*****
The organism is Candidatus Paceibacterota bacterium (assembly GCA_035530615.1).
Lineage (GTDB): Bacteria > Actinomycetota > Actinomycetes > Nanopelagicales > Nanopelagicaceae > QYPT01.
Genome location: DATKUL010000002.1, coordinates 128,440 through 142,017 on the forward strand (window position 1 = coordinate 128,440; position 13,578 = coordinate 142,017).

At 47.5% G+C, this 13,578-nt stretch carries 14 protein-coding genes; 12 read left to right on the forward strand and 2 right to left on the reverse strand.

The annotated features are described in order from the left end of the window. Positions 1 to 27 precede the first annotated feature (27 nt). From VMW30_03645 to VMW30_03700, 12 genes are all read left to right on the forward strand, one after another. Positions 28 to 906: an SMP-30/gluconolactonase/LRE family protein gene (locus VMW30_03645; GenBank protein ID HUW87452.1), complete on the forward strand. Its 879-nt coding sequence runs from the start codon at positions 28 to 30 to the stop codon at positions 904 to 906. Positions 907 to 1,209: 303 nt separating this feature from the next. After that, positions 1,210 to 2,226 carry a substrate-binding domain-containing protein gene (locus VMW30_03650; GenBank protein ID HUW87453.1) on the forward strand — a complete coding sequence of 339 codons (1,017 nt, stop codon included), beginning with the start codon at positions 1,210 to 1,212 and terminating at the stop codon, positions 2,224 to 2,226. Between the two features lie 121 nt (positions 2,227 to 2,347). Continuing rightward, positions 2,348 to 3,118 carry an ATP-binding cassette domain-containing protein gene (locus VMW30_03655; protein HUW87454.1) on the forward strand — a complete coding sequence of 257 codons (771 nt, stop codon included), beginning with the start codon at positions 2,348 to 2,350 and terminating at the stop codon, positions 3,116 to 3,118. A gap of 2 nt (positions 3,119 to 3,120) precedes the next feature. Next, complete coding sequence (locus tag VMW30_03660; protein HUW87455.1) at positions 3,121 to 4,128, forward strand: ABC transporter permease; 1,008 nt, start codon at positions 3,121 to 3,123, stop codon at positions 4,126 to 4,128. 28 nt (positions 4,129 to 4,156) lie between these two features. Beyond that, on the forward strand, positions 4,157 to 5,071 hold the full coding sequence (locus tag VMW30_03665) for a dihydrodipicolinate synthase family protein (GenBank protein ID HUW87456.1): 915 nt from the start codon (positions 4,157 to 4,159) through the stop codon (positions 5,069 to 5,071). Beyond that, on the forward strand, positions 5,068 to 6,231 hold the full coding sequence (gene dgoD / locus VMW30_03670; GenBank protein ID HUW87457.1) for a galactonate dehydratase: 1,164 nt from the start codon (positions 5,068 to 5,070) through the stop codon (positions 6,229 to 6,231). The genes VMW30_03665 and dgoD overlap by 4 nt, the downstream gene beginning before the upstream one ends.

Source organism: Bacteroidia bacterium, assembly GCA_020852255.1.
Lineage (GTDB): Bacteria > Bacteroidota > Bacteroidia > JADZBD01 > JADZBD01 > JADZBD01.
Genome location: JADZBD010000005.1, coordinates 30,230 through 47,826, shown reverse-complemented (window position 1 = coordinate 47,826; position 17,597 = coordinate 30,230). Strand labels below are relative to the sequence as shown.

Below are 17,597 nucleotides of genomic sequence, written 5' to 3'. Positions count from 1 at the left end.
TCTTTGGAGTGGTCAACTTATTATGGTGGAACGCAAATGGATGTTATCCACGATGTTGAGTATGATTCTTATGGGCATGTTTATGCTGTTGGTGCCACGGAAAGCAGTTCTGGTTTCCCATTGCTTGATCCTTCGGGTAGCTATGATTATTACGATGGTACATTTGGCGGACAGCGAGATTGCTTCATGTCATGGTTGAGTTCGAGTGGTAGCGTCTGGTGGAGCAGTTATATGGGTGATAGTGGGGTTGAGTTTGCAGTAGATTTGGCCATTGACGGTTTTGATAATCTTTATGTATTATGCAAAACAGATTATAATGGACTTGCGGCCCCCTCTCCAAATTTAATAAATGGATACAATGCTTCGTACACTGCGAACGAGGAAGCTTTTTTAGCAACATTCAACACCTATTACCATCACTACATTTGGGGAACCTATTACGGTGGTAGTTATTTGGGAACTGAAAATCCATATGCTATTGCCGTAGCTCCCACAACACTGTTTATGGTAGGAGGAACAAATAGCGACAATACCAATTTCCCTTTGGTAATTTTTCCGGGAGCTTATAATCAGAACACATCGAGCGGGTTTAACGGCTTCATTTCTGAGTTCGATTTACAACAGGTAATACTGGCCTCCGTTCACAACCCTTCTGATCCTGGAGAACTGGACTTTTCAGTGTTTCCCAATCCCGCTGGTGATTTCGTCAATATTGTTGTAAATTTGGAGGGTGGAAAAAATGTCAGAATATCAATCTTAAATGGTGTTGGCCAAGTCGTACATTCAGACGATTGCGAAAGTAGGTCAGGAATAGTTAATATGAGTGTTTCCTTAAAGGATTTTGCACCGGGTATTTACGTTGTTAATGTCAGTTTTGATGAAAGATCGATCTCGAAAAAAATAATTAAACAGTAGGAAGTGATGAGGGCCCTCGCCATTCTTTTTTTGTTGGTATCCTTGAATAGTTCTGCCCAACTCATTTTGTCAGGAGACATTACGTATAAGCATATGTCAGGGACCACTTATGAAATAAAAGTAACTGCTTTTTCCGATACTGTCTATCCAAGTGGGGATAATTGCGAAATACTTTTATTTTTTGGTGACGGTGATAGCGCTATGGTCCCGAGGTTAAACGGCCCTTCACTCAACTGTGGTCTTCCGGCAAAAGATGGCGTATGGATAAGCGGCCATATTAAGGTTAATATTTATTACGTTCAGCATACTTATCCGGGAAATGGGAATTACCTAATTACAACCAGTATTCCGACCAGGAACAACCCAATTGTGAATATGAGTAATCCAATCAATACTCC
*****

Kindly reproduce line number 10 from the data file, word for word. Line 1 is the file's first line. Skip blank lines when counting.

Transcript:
TCTTTGGAGTGGTCAACTTATTATGGTGGAACGCAAATGGATGTTATCCACGATGTTGAGTATGATTCTTATGGGCATGTTTATGCTGTTGGTGCCACGGAAAGCAGTTCTGGTTTCCCATTGCTTGATCCTTCGGGTAGCTATGATTATTACGATGGTACATTTGGCGGACAGCGAGATTGCTTCATGTCATGGTTGAGTTCGAGTGGTAGCGTCTGGTGGAGCAGTTATATGGGTGATAGTGGGGTTGAGTTTGCAGTAGATTTGGCCATTGACGGTTTTGATAATCTTTATGTATTATGCAAAACAGATTATAATGGACTTGCGGCCCCCTCTCCAAATTTAATAAATGGATACAATGCTTCGTACACTGCGAACGAGGAAGCTTTTTTAGCAACATTCAACACCTATTACCATCACTACATTTGGGGAACCTATTACGGTGGTAGTTATTTGGGAACTGAAAATCCATATGCTATTGCCGTAGCTCCCACAACACTGTTTATGGTAGGAGGAACAAATAGCGACAATACCAATTTCCCTTTGGTAATTTTTCCGGGAGCTTATAATCAGAACACATCGAGCGGGTTTAACGGCTTCATTTCTGAGTTCGATTTACAACAGGTAATACTGGCCTCCGTTCACAACCCTTCTGATCCTGGAGAACTGGACTTTTCAGTGTTTCCCAATCCCGCTGGTGATTTCGTCAATATTGTTGTAAATTTGGAGGGTGGAAAAAATGTCAGAATATCAATCTTAAATGGTGTTGGCCAAGTCGTACATTCAGACGATTGCGAAAGTAGGTCAGGAATAGTTAATATGAGTGTTTCCTTAAAGGATTTTGCACCGGGTATTTACGTTGTTAATGTCAGTTTTGATGAAAGATCGATCTCGAAAAAAATAATTAAACAGTAGGAAGTGATGAGGGCCCTCGCCATTCTTTTTTTGTTGGTATCCTTGAATAGTTCTGCCCAACTCATTTTGTCAGGAGACATTACGTATAAGCATATGTCAGGGACCACTTATGAAATAAAAGTAACTGCTTTTTCCGATACTGTCTATCCAAGTGGGGATAATTGCGAAATACTTTTATTTTTTGGTGACGGTGATAGCGCTATGGTCCCGAGGTTAAACGGCCCTTCACTCAACTGTGGTCTTCCGGCAAAAGATGGCGTATGGATAAGCGGCCATATTAAGGTTAATATTTATTACGTTCAGCATACTTATCCGGGAAATGGGAATTACCTAATTACAACCAGTATTCCGACCAGGAACAACCCAATTGTGAATATGAGTAATCCAATCAATACTCC